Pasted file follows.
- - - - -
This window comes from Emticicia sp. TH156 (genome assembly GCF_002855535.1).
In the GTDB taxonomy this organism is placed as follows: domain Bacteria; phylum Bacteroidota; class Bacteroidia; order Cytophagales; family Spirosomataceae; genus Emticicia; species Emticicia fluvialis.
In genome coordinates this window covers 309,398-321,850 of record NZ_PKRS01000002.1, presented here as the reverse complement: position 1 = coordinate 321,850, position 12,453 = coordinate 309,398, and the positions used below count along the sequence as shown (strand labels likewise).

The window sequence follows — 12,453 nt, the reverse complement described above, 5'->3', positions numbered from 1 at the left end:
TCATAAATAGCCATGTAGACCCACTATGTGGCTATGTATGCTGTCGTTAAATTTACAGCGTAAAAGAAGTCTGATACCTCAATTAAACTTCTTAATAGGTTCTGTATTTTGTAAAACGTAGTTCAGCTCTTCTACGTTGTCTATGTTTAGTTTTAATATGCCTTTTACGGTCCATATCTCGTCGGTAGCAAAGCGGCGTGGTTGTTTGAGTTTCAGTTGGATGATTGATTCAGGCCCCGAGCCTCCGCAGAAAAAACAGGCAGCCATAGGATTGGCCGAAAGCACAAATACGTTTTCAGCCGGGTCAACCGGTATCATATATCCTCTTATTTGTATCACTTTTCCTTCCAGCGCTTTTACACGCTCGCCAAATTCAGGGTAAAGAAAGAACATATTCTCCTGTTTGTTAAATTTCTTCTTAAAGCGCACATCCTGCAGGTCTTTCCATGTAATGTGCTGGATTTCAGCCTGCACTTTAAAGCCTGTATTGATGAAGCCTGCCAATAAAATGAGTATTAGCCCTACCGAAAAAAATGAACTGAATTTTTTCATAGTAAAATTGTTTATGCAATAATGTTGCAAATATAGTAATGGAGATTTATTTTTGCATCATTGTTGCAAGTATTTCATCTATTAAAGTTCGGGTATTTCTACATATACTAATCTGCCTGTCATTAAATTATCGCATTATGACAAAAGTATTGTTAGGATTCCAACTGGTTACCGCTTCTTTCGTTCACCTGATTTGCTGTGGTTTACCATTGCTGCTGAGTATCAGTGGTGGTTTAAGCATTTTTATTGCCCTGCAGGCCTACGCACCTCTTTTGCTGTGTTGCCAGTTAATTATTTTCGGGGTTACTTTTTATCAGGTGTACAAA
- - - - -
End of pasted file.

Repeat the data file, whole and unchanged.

This window comes from Emticicia sp. TH156 (genome assembly GCF_002855535.1).
In the GTDB taxonomy this organism is placed as follows: domain Bacteria; phylum Bacteroidota; class Bacteroidia; order Cytophagales; family Spirosomataceae; genus Emticicia; species Emticicia fluvialis.
In genome coordinates this window covers 309,398-321,850 of record NZ_PKRS01000002.1, presented here as the reverse complement: position 1 = coordinate 321,850, position 12,453 = coordinate 309,398, and the positions used below count along the sequence as shown (strand labels likewise).

The window sequence follows — 12,453 nt, the reverse complement described above, 5'->3', positions numbered from 1 at the left end:
TCATAAATAGCCATGTAGACCCACTATGTGGCTATGTATGCTGTCGTTAAATTTACAGCGTAAAAGAAGTCTGATACCTCAATTAAACTTCTTAATAGGTTCTGTATTTTGTAAAACGTAGTTCAGCTCTTCTACGTTGTCTATGTTTAGTTTTAATATGCCTTTTACGGTCCATATCTCGTCGGTAGCAAAGCGGCGTGGTTGTTTGAGTTTCAGTTGGATGATTGATTCAGGCCCCGAGCCTCCGCAGAAAAAACAGGCAGCCATAGGATTGGCCGAAAGCACAAATACGTTTTCAGCCGGGTCAACCGGTATCATATATCCTCTTATTTGTATCACTTTTCCTTCCAGCGCTTTTACACGCTCGCCAAATTCAGGGTAAAGAAAGAACATATTCTCCTGTTTGTTAAATTTCTTCTTAAAGCGCACATCCTGCAGGTCTTTCCATGTAATGTGCTGGATTTCAGCCTGCACTTTAAAGCCTGTATTGATGAAGCCTGCCAATAAAATGAGTATTAGCCCTACCGAAAAAAATGAACTGAATTTTTTCATAGTAAAATTGTTTATGCAATAATGTTGCAAATATAGTAATGGAGATTTATTTTTGCATCATTGTTGCAAGTATTTCATCTATTAAAGTTCGGGTATTTCTACATATACTAATCTGCCTGTCATTAAATTATCGCATTATGACAAAAGTATTGTTAGGATTCCAACTGGTTACCGCTTCTTTCGTTCACCTGATTTGCTGTGGTTTACCATTGCTGCTGAGTATCAGTGGTGGTTTAAGCATTTTTATTGCCCTGCAGGCCTACGCACCTCTTTTGCTGTGTTGCCAGTTAATTATTTTCGGGGTTACTTTTTATCAGGTGTACAAA